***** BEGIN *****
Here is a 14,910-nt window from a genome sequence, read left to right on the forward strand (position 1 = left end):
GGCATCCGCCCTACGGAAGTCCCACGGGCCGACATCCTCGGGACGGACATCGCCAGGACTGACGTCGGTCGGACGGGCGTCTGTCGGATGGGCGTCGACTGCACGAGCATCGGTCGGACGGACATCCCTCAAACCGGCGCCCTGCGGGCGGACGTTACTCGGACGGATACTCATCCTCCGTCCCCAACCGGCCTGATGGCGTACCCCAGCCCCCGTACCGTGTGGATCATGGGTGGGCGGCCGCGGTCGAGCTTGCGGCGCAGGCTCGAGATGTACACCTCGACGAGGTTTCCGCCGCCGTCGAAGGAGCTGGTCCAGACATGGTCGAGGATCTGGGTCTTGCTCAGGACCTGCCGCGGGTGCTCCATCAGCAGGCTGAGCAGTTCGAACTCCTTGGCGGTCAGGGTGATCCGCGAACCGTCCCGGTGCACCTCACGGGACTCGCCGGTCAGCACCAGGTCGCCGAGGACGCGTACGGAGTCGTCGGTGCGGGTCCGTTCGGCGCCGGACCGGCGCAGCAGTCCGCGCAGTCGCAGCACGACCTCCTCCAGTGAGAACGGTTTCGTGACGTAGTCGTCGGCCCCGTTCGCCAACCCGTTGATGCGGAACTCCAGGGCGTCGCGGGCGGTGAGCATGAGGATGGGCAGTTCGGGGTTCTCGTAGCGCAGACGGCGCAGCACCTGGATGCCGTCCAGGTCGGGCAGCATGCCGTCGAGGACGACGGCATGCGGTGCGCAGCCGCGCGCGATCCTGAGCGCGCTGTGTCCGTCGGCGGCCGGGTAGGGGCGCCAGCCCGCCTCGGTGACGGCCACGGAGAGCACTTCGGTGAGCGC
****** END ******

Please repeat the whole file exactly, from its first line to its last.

Here is a 14,910-nt window from a genome sequence, read left to right on the forward strand (position 1 = left end):
GGCATCCGCCCTACGGAAGTCCCACGGGCCGACATCCTCGGGACGGACATCGCCAGGACTGACGTCGGTCGGACGGGCGTCTGTCGGATGGGCGTCGACTGCACGAGCATCGGTCGGACGGACATCCCTCAAACCGGCGCCCTGCGGGCGGACGTTACTCGGACGGATACTCATCCTCCGTCCCCAACCGGCCTGATGGCGTACCCCAGCCCCCGTACCGTGTGGATCATGGGTGGGCGGCCGCGGTCGAGCTTGCGGCGCAGGCTCGAGATGTACACCTCGACGAGGTTTCCGCCGCCGTCGAAGGAGCTGGTCCAGACATGGTCGAGGATCTGGGTCTTGCTCAGGACCTGCCGCGGGTGCTCCATCAGCAGGCTGAGCAGTTCGAACTCCTTGGCGGTCAGGGTGATCCGCGAACCGTCCCGGTGCACCTCACGGGACTCGCCGGTCAGCACCAGGTCGCCGAGGACGCGTACGGAGTCGTCGGTGCGGGTCCGTTCGGCGCCGGACCGGCGCAGCAGTCCGCGCAGTCGCAGCACGACCTCCTCCAGTGAGAACGGTTTCGTGACGTAGTCGTCGGCCCCGTTCGCCAACCCGTTGATGCGGAACTCCAGGGCGTCGCGGGCGGTGAGCATGAGGATGGGCAGTTCGGGGTTCTCGTAGCGCAGACGGCGCAGCACCTGGATGCCGTCCAGGTCGGGCAGCATGCCGTCGAGGACGACGGCATGCGGTGCGCAGCCGCGCGCGATCCTGAGCGCGCTGTGTCCGTCGGCGGCCGGGTAGGGGCGCCAGCCCGCCTCGGTGACGGCCACGGAGAGCACTTCGGTGAGCGC